A nonprofit founded by the Washington Shoe Company
Wear a Big Smile Foundation is a new charity started by an old Washington company. Washington Shoe Company started in Seattle in 1891 by a German shoemaker to provide boots for the Alaskan Gold Rush. It is still run by the same family, the Moehrings, the fourth generation. Five years ago, they moved to Kent because they needed a larger warehouse. They love working here because it is close to the airport, and many of them travel. There is also a nature preserve right behind their warehouse, and it is centrally located for their employees. Since Amazon opened in Kent, there are lots of restaurants available nearby now for lunch.
Nowadays Washington Shoe Company is known for its Western Chief brand of boots for men, women and kids and women’s fashion-focused waterproof boots branded Chooka. When they were getting ready to celebrate their 125th anniversary, they decided it was time they started to give back.
On January 1, 2016, the Wear a Big Smile Foundation (“WABS”) was launched, managed by one of the fourth generation Moehring brothers, Mark Moehring, Chief Officer of Operations. Their mission statement became “providing comfort kits and creating smiles for people in need.”
The industry working as it does, the boot warehouse is full of last season’s samples, unworn returns and left over stock. This is what primarily fuels the WABS giving. Instead of it all ending up in the landfill, they take them to people in need.
The first big event they participated in was at the Kent Clothing Bank at Phoenix Academy. Twice a month there is a day for people who are signed up to come and get what they need. WABS didn’t want their boots to count toward each person’s limit, so they set up outside the Clothing Bank and handed out their boots there.
Photo courtesy of Wear a Big Smile FoundationTheir biggest event was at the Clothing Bank too, handing out approximately 700 pairs of boots in one day! This has had such an effect on the employees at Washington Shoe Company, that they now have a clothing donation box in their front office for the Clothing Bank that gets filled regularly.
They donate to Kent Hope, a short-term woman’s shelter on Smith street, about every ninety days. The shelters have told them that here in Western Washington, staying dry is a challenge that takes up much of the homeless person’s day. Moehring said that at least they know the people they help will have dry feet now.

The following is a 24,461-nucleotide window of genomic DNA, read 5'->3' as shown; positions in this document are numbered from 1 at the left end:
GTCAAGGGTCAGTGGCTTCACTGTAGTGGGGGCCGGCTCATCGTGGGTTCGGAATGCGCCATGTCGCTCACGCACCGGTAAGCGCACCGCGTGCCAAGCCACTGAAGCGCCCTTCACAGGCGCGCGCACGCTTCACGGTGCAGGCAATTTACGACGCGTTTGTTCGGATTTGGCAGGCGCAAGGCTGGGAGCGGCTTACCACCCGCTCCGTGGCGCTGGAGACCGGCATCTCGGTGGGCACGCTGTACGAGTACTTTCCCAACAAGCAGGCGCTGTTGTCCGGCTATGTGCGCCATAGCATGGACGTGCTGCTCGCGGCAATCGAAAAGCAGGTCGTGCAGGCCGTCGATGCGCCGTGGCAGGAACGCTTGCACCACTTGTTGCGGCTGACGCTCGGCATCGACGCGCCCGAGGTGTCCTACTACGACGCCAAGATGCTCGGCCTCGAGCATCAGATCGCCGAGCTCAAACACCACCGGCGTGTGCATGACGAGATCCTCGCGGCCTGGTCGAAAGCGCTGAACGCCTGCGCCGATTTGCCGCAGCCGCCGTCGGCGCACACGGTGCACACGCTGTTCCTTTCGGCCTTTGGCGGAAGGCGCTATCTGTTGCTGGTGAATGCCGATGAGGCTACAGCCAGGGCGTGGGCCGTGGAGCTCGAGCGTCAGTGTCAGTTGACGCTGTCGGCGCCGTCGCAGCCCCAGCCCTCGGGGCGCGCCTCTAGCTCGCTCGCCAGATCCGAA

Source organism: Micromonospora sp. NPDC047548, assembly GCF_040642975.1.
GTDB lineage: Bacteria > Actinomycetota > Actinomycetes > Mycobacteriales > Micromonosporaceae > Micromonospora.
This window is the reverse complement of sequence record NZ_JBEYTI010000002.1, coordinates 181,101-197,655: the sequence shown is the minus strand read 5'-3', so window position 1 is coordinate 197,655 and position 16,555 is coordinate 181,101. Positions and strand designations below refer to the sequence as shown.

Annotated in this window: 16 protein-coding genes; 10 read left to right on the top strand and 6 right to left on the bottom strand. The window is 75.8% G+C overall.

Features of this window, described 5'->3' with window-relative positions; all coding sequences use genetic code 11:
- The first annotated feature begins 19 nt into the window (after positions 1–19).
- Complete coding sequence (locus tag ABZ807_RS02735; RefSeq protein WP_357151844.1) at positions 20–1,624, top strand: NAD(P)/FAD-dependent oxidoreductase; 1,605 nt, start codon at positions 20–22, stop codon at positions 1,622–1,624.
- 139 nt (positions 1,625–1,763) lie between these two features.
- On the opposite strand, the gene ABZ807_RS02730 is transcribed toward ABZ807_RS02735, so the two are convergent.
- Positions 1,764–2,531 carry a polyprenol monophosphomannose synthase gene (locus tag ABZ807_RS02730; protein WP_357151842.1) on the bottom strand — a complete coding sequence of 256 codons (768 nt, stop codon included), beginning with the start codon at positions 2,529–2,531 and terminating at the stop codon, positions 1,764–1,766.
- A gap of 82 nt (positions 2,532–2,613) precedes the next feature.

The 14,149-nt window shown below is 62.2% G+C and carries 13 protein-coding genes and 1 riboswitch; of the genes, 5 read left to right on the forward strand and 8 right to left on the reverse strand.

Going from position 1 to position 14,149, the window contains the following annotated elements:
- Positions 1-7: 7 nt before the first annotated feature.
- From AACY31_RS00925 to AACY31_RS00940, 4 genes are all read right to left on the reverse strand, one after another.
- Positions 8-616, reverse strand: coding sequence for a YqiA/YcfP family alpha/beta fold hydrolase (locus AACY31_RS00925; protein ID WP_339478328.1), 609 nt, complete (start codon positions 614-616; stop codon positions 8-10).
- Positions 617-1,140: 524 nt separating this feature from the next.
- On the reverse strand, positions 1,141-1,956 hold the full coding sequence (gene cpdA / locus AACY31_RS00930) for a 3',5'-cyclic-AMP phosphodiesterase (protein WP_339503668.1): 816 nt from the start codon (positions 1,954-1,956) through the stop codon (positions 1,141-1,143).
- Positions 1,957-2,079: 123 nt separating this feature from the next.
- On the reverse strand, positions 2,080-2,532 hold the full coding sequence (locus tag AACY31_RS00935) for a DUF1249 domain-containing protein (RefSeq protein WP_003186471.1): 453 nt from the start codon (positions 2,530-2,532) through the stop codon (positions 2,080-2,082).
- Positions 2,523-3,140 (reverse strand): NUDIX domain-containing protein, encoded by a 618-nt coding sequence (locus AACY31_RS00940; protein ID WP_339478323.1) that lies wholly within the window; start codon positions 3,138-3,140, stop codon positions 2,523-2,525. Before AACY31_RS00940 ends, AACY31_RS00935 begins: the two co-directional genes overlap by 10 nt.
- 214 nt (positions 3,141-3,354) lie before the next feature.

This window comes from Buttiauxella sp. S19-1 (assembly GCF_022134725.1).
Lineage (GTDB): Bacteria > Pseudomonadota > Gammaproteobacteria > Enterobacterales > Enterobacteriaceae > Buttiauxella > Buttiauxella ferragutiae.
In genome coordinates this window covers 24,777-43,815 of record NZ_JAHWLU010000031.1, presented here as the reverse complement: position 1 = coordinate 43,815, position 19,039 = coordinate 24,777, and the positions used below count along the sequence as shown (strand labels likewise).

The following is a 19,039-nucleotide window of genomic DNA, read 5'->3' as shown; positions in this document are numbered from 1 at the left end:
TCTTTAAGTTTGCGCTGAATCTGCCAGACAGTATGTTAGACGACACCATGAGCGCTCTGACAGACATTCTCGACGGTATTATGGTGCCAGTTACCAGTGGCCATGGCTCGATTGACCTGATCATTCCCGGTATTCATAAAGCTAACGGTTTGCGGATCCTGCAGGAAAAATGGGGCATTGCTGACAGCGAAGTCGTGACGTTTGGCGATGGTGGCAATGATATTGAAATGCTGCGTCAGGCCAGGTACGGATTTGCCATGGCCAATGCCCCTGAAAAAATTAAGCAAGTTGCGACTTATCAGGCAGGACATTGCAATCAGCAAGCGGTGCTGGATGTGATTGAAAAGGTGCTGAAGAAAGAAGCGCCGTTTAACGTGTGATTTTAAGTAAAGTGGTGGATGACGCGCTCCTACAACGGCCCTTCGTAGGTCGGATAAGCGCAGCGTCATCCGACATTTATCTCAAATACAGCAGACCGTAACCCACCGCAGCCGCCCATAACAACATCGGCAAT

Elementary schools with a high percentage of free lunch program participants are also benefiting from WABS. Millennium and Pine Tree Elementary Schools last fall had a visit from Moehring and Stacy Cail, Marketing and PR Manager. Every kindergartner in the school got fitted with a brand new pair of rain boots. At one of these schools, Moehring had a life-changing moment. One little boy in line had ripped sandals, covered in duct tape and sopping wet socks from playing in the rain at recess. That day, Moehring knew they were making a difference to people.
“Giving back has changed by life,” said Moehring. All of the thank you cards and posters that have been sent to WABS are hung up all over the office and warehouse of the Washington Shoe Company.
Currently, WABS is working with fifteen organizations and ten schools, but they want to bump that up each year. Last year’s goal was to donate $125,000 worth of boots and raincoats in honor of their 125th anniversary. They exceeded this with a total of $174,000 which was about 4400 pairs of boots and 1200 raincoats! This year their goal is to give away 5000 pairs of boots and 2000 raincoats.
The most challenging parts of his job, said Moehring, is finding new organizations that can use their help, then finding the right person in an organization who understands what they are trying to do. Also, it’s hard when a child’s feet are too big for any of the boots they have with them at an event. They always come back the same day with a pair in that child’s size, even if he has to go to the store to buy a pair.
The best part of Moehring’s job is distributing the boots and getting to interact with the end user. He said he loves meeting the people who run the organizations and sometimes he gets to help someone try on boots too. At an average event, they pass out 100-120 pairs of boots.
Cail has even found a use for the odd single boots that turn up from time to time, she donates them to local garden stores for kid’s crafts, making planters out of boots!
The employees at the office and warehouse stand behind WABS proudly. They take turns volunteering for evening events, they collect all boots that can be used in some way, and they are even having their first Pie Fundraiser on June 26th. They are making pies and selling them for a dollar a slice to anyone in the area, as a way for employees and nearby businesses to contribute to the foundation.
“Most people want to help, they just don’t know how to,” said Moehring. He gave a couple of ways people could help in their cause: volunteer and donate.
This year and next WABS will be busy finding more organizations in Western Washington, as
well as looking in Eastern Washington and Oregon. Their long term plans are to help in other states and during natural disasters where they can partner with others like The Red Cross. The larger they get, the more they will be asking for volunteers to help. They are starting a volunteer email list on their website for those who wish to be contacted when help is needed.
They are also trying to find a source of socks to include with the boots next fall, because so many kids and Moms don’t have any socks. They welcome donations of socks to include in a “comfort kit” they hope to start passing out with the boots.
Moehring said if anyone knows of an organization that could use their help, to reach out to them.
“We have 5,000 boots to give away!” he said.